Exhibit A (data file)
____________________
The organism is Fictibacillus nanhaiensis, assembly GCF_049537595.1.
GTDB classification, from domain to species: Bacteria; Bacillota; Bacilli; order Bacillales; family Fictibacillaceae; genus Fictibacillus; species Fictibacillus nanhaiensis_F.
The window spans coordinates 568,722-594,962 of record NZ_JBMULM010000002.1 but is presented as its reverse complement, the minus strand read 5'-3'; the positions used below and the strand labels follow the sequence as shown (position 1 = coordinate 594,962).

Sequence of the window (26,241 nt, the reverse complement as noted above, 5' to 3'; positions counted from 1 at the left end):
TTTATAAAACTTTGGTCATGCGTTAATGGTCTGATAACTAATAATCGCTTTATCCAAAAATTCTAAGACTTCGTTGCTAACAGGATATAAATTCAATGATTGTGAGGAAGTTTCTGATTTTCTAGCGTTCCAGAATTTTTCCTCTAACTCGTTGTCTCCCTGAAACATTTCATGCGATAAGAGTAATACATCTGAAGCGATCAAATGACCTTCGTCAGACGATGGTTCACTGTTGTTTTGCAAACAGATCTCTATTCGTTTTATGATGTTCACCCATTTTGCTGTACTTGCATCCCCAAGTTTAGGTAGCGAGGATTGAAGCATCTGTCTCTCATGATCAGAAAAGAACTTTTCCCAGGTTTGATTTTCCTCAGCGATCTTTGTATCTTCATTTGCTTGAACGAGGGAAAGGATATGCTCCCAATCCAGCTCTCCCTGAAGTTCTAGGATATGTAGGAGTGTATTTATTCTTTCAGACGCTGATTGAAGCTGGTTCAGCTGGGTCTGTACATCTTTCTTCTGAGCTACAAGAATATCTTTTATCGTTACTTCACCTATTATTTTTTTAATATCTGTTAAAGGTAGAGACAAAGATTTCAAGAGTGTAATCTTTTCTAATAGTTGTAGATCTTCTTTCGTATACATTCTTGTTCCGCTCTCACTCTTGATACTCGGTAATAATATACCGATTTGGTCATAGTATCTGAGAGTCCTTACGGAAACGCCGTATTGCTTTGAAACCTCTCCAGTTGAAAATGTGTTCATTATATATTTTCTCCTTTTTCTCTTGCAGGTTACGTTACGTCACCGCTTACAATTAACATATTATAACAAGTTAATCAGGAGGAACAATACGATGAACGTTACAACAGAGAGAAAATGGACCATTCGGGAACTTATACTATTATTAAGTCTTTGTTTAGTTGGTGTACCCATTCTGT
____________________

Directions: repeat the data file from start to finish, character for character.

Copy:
The organism is Fictibacillus nanhaiensis, assembly GCF_049537595.1.
GTDB classification, from domain to species: Bacteria; Bacillota; Bacilli; order Bacillales; family Fictibacillaceae; genus Fictibacillus; species Fictibacillus nanhaiensis_F.
The window spans coordinates 568,722-594,962 of record NZ_JBMULM010000002.1 but is presented as its reverse complement, the minus strand read 5'-3'; the positions used below and the strand labels follow the sequence as shown (position 1 = coordinate 594,962).

Sequence of the window (26,241 nt, the reverse complement as noted above, 5' to 3'; positions counted from 1 at the left end):
TTTATAAAACTTTGGTCATGCGTTAATGGTCTGATAACTAATAATCGCTTTATCCAAAAATTCTAAGACTTCGTTGCTAACAGGATATAAATTCAATGATTGTGAGGAAGTTTCTGATTTTCTAGCGTTCCAGAATTTTTCCTCTAACTCGTTGTCTCCCTGAAACATTTCATGCGATAAGAGTAATACATCTGAAGCGATCAAATGACCTTCGTCAGACGATGGTTCACTGTTGTTTTGCAAACAGATCTCTATTCGTTTTATGATGTTCACCCATTTTGCTGTACTTGCATCCCCAAGTTTAGGTAGCGAGGATTGAAGCATCTGTCTCTCATGATCAGAAAAGAACTTTTCCCAGGTTTGATTTTCCTCAGCGATCTTTGTATCTTCATTTGCTTGAACGAGGGAAAGGATATGCTCCCAATCCAGCTCTCCCTGAAGTTCTAGGATATGTAGGAGTGTATTTATTCTTTCAGACGCTGATTGAAGCTGGTTCAGCTGGGTCTGTACATCTTTCTTCTGAGCTACAAGAATATCTTTTATCGTTACTTCACCTATTATTTTTTTAATATCTGTTAAAGGTAGAGACAAAGATTTCAAGAGTGTAATCTTTTCTAATAGTTGTAGATCTTCTTTCGTATACATTCTTGTTCCGCTCTCACTCTTGATACTCGGTAATAATATACCGATTTGGTCATAGTATCTGAGAGTCCTTACGGAAACGCCGTATTGCTTTGAAACCTCTCCAGTTGAAAATGTGTTCATTATATATTTTCTCCTTTTTCTCTTGCAGGTTACGTTACGTCACCGCTTACAATTAACATATTATAACAAGTTAATCAGGAGGAACAATACGATGAACGTTACAACAGAGAGAAAATGGACCATTCGGGAACTTATACTATTATTAAGTCTTTGTTTAGTTGGTGTACCCATTCTGT